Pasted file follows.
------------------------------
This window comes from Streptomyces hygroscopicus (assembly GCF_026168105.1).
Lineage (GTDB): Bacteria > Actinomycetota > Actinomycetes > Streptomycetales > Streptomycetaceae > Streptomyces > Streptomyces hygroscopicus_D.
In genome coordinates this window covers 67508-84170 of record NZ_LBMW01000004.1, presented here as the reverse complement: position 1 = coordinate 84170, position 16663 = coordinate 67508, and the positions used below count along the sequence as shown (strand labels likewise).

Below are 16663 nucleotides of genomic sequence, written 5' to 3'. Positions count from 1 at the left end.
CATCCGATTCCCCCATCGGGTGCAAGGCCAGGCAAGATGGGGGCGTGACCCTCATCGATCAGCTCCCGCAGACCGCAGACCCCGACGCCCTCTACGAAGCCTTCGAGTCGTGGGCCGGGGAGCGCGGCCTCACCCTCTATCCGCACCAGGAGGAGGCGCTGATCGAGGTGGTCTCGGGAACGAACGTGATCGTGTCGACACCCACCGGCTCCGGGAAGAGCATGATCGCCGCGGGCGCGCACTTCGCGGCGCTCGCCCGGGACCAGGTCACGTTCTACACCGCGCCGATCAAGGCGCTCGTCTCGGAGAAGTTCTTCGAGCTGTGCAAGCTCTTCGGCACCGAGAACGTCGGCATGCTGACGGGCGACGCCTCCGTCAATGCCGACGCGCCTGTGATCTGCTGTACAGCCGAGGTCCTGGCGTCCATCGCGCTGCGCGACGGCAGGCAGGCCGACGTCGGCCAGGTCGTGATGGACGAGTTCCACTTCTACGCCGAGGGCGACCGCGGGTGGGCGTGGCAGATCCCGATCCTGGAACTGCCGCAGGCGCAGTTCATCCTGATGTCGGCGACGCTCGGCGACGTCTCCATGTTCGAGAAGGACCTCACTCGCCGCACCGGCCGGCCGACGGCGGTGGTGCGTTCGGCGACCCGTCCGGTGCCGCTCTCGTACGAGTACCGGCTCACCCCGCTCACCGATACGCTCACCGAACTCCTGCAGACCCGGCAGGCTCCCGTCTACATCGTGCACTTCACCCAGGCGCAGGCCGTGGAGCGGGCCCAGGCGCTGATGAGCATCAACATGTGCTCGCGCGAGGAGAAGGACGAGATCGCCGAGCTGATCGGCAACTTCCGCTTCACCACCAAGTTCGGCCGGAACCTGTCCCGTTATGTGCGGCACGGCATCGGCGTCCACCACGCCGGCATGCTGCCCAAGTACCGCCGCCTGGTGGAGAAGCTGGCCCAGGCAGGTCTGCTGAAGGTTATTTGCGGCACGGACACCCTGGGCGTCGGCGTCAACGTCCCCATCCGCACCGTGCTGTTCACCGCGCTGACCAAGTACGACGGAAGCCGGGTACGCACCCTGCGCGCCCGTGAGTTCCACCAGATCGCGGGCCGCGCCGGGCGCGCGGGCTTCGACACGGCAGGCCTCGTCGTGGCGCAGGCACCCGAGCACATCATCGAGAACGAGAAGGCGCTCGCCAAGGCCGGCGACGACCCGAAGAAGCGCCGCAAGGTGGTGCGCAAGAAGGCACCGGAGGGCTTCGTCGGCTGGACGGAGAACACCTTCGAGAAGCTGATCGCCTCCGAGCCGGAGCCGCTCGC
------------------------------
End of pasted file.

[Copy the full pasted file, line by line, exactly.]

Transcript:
This window comes from Streptomyces hygroscopicus (assembly GCF_026168105.1).
Lineage (GTDB): Bacteria > Actinomycetota > Actinomycetes > Streptomycetales > Streptomycetaceae > Streptomyces > Streptomyces hygroscopicus_D.
In genome coordinates this window covers 67508-84170 of record NZ_LBMW01000004.1, presented here as the reverse complement: position 1 = coordinate 84170, position 16663 = coordinate 67508, and the positions used below count along the sequence as shown (strand labels likewise).

Below are 16663 nucleotides of genomic sequence, written 5' to 3'. Positions count from 1 at the left end.
CATCCGATTCCCCCATCGGGTGCAAGGCCAGGCAAGATGGGGGCGTGACCCTCATCGATCAGCTCCCGCAGACCGCAGACCCCGACGCCCTCTACGAAGCCTTCGAGTCGTGGGCCGGGGAGCGCGGCCTCACCCTCTATCCGCACCAGGAGGAGGCGCTGATCGAGGTGGTCTCGGGAACGAACGTGATCGTGTCGACACCCACCGGCTCCGGGAAGAGCATGATCGCCGCGGGCGCGCACTTCGCGGCGCTCGCCCGGGACCAGGTCACGTTCTACACCGCGCCGATCAAGGCGCTCGTCTCGGAGAAGTTCTTCGAGCTGTGCAAGCTCTTCGGCACCGAGAACGTCGGCATGCTGACGGGCGACGCCTCCGTCAATGCCGACGCGCCTGTGATCTGCTGTACAGCCGAGGTCCTGGCGTCCATCGCGCTGCGCGACGGCAGGCAGGCCGACGTCGGCCAGGTCGTGATGGACGAGTTCCACTTCTACGCCGAGGGCGACCGCGGGTGGGCGTGGCAGATCCCGATCCTGGAACTGCCGCAGGCGCAGTTCATCCTGATGTCGGCGACGCTCGGCGACGTCTCCATGTTCGAGAAGGACCTCACTCGCCGCACCGGCCGGCCGACGGCGGTGGTGCGTTCGGCGACCCGTCCGGTGCCGCTCTCGTACGAGTACCGGCTCACCCCGCTCACCGATACGCTCACCGAACTCCTGCAGACCCGGCAGGCTCCCGTCTACATCGTGCACTTCACCCAGGCGCAGGCCGTGGAGCGGGCCCAGGCGCTGATGAGCATCAACATGTGCTCGCGCGAGGAGAAGGACGAGATCGCCGAGCTGATCGGCAACTTCCGCTTCACCACCAAGTTCGGCCGGAACCTGTCCCGTTATGTGCGGCACGGCATCGGCGTCCACCACGCCGGCATGCTGCCCAAGTACCGCCGCCTGGTGGAGAAGCTGGCCCAGGCAGGTCTGCTGAAGGTTATTTGCGGCACGGACACCCTGGGCGTCGGCGTCAACGTCCCCATCCGCACCGTGCTGTTCACCGCGCTGACCAAGTACGACGGAAGCCGGGTACGCACCCTGCGCGCCCGTGAGTTCCACCAGATCGCGGGCCGCGCCGGGCGCGCGGGCTTCGACACGGCAGGCCTCGTCGTGGCGCAGGCACCCGAGCACATCATCGAGAACGAGAAGGCGCTCGCCAAGGCCGGCGACGACCCGAAGAAGCGCCGCAAGGTGGTGCGCAAGAAGGCACCGGAGGGCTTCGTCGGCTGGACGGAGAACACCTTCGAGAAGCTGATCGCCTCCGAGCCGGAGCCGCTCGC